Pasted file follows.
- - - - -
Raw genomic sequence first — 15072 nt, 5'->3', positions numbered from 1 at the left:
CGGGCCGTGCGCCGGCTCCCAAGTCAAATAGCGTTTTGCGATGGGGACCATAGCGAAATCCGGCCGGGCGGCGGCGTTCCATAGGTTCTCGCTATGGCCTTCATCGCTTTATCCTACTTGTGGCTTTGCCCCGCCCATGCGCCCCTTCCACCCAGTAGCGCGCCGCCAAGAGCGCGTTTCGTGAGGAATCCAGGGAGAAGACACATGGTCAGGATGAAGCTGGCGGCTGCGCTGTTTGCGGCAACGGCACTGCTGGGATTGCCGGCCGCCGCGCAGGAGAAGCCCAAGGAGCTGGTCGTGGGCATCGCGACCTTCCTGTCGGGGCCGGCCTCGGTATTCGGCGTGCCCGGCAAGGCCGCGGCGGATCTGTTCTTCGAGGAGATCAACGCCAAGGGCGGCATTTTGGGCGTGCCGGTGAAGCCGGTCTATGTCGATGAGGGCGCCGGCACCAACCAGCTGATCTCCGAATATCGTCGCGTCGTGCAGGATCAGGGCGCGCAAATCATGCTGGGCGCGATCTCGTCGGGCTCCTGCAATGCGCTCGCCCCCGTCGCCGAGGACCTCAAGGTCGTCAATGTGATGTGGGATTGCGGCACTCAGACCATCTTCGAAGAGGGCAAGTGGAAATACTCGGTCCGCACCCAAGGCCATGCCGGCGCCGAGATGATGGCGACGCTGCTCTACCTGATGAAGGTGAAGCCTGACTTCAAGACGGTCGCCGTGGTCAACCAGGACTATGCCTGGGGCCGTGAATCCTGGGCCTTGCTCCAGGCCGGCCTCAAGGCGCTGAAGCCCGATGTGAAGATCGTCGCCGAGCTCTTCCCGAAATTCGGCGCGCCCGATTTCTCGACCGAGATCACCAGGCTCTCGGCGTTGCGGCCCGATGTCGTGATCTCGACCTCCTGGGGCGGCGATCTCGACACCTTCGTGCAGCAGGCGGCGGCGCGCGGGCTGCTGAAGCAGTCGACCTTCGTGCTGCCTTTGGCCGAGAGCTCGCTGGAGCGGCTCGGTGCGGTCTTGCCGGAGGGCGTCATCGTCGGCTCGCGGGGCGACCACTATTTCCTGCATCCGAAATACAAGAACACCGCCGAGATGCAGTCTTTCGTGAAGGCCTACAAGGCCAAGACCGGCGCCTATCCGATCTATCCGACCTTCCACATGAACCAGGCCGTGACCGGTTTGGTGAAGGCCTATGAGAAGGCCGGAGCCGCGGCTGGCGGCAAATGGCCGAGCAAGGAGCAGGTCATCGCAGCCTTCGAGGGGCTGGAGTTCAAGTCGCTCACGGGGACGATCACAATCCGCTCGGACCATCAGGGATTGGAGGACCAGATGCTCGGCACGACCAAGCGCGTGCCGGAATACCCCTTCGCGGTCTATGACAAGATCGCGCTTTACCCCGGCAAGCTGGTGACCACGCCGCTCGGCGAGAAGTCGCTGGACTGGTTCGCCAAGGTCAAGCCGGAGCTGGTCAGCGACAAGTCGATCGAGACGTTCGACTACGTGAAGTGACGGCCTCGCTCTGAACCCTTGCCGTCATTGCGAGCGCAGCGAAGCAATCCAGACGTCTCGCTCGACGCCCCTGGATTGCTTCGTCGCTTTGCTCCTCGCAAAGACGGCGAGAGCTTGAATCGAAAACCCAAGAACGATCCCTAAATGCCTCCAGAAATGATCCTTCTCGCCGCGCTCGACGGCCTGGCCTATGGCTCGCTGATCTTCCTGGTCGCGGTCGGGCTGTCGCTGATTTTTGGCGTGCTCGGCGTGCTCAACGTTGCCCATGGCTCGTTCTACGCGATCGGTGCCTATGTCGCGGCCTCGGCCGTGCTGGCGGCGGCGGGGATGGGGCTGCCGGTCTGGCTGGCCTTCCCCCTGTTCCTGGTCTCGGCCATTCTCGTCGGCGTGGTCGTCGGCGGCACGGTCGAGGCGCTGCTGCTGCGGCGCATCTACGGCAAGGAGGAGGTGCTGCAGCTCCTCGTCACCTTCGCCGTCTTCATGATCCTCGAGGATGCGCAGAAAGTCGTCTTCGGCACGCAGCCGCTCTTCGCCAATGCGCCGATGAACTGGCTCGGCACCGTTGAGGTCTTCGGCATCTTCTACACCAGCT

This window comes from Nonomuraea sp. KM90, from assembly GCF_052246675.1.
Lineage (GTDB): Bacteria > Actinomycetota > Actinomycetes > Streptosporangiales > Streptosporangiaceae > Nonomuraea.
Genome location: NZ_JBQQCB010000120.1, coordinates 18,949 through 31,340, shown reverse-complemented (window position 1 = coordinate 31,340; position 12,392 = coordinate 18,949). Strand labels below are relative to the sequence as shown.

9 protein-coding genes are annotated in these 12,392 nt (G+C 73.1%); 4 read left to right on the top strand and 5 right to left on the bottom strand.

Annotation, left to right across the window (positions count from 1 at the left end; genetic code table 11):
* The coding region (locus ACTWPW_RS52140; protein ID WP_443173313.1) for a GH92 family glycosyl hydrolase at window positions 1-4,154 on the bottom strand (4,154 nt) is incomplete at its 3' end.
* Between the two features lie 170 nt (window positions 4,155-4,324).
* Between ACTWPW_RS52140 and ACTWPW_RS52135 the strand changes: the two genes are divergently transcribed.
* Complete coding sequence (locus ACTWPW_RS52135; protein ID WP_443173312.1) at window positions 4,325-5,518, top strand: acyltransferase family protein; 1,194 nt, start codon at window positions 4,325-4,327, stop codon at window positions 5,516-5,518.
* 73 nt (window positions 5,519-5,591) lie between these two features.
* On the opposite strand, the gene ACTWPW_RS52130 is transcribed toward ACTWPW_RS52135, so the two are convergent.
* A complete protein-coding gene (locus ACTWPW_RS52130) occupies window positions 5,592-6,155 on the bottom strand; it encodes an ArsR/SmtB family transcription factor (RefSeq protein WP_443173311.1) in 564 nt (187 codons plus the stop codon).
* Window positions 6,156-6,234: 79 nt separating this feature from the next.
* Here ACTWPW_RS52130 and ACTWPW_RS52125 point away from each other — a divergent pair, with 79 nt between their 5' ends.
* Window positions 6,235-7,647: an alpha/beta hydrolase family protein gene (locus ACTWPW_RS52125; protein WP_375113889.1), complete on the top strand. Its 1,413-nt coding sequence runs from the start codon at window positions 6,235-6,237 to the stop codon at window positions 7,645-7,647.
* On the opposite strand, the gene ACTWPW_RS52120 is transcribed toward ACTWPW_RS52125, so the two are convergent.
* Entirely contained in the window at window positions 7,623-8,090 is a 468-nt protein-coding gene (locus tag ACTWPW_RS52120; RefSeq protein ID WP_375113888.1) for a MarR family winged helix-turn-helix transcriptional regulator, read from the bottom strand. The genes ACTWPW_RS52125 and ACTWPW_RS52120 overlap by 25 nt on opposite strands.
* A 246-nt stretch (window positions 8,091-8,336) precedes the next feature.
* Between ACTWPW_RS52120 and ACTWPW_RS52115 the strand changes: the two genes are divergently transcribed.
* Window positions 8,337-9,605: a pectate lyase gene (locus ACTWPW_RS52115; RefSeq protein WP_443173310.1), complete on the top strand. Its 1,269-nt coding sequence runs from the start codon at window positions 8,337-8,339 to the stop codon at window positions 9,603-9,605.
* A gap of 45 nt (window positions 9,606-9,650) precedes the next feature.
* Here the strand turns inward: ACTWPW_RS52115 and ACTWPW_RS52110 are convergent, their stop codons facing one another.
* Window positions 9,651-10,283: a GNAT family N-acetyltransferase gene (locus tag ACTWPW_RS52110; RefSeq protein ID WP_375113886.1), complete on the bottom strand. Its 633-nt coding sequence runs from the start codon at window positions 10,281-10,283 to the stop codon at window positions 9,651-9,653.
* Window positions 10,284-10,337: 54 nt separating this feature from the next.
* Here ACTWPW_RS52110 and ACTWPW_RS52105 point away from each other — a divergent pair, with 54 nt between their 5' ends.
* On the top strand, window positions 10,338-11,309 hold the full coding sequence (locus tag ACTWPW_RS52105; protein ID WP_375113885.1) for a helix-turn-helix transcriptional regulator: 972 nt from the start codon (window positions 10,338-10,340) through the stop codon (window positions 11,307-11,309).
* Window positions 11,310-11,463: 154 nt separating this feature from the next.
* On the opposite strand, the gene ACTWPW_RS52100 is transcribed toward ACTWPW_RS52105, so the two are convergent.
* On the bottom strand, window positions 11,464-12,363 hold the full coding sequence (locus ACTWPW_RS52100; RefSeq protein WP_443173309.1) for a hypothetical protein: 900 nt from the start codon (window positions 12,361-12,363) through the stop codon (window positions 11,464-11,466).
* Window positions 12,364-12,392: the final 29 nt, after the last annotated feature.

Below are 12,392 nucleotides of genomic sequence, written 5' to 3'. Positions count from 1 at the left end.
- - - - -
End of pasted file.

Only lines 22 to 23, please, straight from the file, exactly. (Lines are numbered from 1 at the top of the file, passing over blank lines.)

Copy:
* Window positions 8,337-9,605: a pectate lyase gene (locus ACTWPW_RS52115; RefSeq protein WP_443173310.1), complete on the top strand. Its 1,269-nt coding sequence runs from the start codon at window positions 8,337-8,339 to the stop codon at window positions 9,603-9,605.
* A gap of 45 nt (window positions 9,606-9,650) precedes the next feature.